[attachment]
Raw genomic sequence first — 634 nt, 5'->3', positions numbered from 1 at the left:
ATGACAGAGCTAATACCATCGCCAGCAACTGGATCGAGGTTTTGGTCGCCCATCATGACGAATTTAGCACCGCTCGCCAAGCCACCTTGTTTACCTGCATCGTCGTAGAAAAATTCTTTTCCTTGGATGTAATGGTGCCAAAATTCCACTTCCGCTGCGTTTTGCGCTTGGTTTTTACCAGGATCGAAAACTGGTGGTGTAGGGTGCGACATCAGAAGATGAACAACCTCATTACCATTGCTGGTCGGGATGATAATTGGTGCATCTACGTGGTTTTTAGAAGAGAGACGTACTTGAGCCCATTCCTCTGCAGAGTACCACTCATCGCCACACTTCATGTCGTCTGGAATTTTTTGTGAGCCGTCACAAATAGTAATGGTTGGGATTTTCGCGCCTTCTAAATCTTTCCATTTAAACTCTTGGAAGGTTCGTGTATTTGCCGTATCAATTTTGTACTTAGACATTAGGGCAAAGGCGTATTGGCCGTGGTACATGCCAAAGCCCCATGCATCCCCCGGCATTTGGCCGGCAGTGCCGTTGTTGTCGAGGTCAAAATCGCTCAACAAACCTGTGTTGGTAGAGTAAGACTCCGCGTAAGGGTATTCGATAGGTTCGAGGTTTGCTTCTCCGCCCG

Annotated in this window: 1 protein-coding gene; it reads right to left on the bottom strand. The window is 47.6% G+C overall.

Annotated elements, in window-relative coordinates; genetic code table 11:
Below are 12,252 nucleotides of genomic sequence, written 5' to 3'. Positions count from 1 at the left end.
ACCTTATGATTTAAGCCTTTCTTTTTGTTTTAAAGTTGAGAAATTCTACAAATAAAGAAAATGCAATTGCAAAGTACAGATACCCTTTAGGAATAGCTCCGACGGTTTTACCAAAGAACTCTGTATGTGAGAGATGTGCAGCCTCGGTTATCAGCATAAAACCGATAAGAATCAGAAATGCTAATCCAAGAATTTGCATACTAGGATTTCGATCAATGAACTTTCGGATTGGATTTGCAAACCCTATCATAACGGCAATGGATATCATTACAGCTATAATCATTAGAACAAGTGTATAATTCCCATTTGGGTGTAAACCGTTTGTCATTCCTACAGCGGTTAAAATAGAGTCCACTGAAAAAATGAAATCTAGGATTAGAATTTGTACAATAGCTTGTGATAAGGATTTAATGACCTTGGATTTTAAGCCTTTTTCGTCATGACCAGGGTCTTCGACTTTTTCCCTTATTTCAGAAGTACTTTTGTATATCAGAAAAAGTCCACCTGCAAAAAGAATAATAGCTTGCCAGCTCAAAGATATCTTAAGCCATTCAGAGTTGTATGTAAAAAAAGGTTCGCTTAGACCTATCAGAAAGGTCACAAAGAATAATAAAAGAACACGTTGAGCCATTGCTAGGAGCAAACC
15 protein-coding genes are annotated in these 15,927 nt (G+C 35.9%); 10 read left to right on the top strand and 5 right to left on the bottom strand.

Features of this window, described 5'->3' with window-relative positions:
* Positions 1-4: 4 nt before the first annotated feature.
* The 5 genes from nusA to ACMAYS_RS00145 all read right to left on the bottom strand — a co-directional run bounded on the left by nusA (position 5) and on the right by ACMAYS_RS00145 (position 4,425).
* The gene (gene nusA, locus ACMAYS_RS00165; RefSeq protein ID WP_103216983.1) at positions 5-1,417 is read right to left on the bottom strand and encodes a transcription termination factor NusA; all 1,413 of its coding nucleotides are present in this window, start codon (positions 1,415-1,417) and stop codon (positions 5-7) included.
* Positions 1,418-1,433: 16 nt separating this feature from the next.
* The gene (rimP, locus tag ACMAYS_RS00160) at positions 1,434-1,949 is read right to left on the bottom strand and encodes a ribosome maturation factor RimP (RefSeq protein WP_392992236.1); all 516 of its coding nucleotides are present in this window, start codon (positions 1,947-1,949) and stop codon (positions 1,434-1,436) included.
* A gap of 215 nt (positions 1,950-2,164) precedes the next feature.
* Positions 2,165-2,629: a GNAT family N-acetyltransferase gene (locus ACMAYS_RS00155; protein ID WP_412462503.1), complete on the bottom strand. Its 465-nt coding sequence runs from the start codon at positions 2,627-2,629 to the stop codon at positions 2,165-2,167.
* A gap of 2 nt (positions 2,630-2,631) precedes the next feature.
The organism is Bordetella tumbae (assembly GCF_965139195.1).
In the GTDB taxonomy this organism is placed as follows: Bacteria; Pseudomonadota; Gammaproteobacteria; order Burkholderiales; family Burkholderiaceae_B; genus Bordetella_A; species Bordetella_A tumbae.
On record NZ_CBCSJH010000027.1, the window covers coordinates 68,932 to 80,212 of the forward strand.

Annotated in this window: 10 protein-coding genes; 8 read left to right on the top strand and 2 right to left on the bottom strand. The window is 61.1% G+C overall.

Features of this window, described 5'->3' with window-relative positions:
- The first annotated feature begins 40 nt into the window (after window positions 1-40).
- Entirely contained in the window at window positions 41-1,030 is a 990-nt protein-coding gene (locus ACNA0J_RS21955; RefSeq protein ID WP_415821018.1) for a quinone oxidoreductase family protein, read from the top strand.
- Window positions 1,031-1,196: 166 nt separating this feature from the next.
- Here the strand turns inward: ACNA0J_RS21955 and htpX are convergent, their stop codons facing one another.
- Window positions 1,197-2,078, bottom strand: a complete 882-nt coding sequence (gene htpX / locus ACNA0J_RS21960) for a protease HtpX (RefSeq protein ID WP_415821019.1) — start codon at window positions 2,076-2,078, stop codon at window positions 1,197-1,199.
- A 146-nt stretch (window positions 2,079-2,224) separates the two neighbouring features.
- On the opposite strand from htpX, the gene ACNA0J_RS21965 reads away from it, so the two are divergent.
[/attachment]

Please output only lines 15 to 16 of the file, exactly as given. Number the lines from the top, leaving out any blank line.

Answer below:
* Positions 2,165-2,629: a GNAT family N-acetyltransferase gene (locus ACMAYS_RS00155; protein ID WP_412462503.1), complete on the bottom strand. Its 465-nt coding sequence runs from the start codon at positions 2,627-2,629 to the stop codon at positions 2,165-2,167.
* A gap of 2 nt (positions 2,630-2,631) precedes the next feature.